“The results could be highly embarrassing and detrimental to those same diocesan authorities,” the letter said.
The traumatic results to children who have suffered sexual abuse at the hands of these pedophile priests would outweigh any embarrassment to the Church…at least you would think so right? I am glad that there is some document out there that proves what I always thought was the Vatican’s policy when it came to pedophilia in the priesthood. (Lets just keep this to ourselves, shall we.)
An update in the Tunisian uprising: Tunisia’s new government in trouble – Africa – Al Jazeera English
The announcement of the new government was also met with anger by some of the Tunisian public.”The new government is a sham. It’s an insult to the revolution that claimed lives and blood,” Ahmed al-Haji, a student, said. Police used tear gas in an attempt to break up several hundred opposition supporters and trade union activists gathered in Tunis.
Blake Hounshell, managing editor of Foreign Policy magazine, told Al Jazeera that it’s clear that Ghannouchi made an error in reappointing so many ministers from Ben Ali’s government. “If you see what happened on the Tunisian streets today, the people who came out rejected the idea that the same old faces are going to still run the country,” Hounshell said. “I think it remains to be seen whether this new government will even be able to stand and hold these elections in 60 days, as they’re required to.”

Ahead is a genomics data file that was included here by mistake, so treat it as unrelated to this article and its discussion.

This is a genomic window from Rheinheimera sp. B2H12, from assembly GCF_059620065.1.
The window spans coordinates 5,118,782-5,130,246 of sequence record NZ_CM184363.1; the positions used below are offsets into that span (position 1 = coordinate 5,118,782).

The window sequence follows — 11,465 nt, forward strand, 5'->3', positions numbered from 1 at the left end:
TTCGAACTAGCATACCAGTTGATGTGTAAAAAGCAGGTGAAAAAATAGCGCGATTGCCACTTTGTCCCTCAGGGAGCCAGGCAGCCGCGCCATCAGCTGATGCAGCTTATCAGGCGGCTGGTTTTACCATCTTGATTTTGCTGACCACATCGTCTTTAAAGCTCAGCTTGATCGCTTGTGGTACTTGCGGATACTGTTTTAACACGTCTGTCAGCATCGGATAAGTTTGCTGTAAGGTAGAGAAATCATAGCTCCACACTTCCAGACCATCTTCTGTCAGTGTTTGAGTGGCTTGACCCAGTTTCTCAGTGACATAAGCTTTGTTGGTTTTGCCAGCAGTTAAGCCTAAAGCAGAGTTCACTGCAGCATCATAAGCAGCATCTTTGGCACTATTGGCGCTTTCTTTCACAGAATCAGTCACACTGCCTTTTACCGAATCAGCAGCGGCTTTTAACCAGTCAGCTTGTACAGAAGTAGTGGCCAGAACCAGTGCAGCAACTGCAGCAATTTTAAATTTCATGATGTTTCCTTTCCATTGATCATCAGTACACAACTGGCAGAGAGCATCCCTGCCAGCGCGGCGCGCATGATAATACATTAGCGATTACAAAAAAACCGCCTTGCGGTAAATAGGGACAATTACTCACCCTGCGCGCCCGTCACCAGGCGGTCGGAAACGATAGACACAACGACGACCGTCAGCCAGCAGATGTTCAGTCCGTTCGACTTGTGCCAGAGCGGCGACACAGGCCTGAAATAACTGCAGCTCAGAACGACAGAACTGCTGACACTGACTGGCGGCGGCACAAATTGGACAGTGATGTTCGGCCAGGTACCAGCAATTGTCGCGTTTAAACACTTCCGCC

How many “governments” has that been now, four? A new government every day since the shite hit the fan, and Ben Ali and his gold grabbing wife fled the country. I just can’t even comprehend the weight of all that gold.
In the Health section of the NY Times there was a real good article about Metastatic Breast Cancer. This is the same cancer that Elizabeth Edwards was suffering from. Living With Metastatic Breast Cancer, a Race Years Long – NYTimes.com
Although great strides have been made in the treatment of breast cancer, recent events, including Elizabeth Edwards’s death last month and the government’s decision to ban the drug Avastin as a treatment for metastatic breast cancer, have drawn attention to the limits of medical progress — and to the nearly 40,000 patients who die of the disease each year.